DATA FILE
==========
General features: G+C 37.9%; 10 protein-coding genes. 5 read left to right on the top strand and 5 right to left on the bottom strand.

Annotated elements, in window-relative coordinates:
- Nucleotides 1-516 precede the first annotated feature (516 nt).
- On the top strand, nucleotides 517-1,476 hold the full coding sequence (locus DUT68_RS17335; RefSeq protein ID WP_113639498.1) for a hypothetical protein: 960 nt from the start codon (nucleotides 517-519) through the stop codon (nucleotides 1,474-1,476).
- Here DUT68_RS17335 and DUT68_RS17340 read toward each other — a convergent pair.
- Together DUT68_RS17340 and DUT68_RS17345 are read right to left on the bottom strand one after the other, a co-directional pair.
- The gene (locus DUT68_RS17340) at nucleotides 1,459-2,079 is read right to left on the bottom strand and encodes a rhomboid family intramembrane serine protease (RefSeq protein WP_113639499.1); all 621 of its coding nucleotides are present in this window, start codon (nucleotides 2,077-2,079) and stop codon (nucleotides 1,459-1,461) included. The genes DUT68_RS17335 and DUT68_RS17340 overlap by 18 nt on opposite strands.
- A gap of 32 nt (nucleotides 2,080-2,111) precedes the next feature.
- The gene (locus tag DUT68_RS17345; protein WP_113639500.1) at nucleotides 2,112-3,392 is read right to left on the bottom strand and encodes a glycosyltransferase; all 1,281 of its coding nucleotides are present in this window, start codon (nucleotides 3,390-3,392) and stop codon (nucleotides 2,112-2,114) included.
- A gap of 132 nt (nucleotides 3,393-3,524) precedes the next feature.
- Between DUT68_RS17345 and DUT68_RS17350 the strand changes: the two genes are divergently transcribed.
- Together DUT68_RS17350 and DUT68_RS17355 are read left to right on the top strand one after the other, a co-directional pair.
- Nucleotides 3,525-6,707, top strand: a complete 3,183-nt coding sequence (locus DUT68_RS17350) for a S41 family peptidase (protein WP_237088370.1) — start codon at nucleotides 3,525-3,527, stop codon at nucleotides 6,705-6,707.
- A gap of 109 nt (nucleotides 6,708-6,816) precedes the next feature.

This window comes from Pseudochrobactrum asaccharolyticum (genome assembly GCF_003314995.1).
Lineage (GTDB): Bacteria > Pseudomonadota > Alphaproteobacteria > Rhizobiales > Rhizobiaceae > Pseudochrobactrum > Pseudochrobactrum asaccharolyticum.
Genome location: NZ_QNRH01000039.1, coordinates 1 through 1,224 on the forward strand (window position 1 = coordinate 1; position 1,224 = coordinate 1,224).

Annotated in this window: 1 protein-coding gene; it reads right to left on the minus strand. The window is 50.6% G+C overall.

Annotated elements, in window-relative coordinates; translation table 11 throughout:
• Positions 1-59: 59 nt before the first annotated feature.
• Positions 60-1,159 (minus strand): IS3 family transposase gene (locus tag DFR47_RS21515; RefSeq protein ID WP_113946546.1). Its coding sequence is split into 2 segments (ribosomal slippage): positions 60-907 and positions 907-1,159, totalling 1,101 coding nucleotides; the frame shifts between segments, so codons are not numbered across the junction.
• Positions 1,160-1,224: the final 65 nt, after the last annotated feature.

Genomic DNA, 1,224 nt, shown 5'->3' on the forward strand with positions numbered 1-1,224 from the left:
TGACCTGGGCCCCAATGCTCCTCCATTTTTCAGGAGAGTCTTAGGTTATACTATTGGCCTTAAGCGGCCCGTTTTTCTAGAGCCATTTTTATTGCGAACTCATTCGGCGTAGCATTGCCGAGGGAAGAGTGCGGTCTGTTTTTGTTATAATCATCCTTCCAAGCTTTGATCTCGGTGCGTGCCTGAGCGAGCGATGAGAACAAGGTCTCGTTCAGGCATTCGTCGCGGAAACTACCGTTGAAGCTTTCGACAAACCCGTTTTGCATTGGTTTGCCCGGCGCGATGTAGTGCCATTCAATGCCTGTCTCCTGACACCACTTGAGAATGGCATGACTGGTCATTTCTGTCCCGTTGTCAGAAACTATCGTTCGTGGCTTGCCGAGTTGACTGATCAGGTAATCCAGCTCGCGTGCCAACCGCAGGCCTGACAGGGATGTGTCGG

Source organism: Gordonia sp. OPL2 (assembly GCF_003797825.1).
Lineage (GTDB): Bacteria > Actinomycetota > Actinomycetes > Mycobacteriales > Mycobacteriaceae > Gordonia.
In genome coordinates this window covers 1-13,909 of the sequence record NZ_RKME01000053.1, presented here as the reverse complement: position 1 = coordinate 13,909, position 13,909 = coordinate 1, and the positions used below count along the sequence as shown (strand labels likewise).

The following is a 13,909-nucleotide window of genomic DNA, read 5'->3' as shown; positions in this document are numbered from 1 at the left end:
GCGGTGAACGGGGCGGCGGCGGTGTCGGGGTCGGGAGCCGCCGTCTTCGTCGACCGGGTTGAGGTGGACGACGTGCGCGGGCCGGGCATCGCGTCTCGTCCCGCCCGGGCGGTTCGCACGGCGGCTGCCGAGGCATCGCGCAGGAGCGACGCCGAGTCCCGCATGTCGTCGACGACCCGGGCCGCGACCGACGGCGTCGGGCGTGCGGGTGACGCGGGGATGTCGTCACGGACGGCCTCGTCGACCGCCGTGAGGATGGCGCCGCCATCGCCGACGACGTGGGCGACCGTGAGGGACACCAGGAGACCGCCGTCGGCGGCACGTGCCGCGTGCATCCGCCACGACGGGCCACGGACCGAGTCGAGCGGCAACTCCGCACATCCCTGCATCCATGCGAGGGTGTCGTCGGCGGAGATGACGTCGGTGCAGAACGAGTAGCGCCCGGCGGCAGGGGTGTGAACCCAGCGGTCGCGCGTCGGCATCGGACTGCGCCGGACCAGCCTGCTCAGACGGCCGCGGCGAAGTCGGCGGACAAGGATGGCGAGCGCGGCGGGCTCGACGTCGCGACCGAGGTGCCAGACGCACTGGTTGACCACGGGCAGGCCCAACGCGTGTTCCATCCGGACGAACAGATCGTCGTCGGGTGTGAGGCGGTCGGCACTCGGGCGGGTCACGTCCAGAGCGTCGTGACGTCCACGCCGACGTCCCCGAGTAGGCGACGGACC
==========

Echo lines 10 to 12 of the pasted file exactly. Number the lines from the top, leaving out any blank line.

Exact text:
- A gap of 132 nt (nucleotides 3,393-3,524) precedes the next feature.
- Between DUT68_RS17345 and DUT68_RS17350 the strand changes: the two genes are divergently transcribed.
- Together DUT68_RS17350 and DUT68_RS17355 are read left to right on the top strand one after the other, a co-directional pair.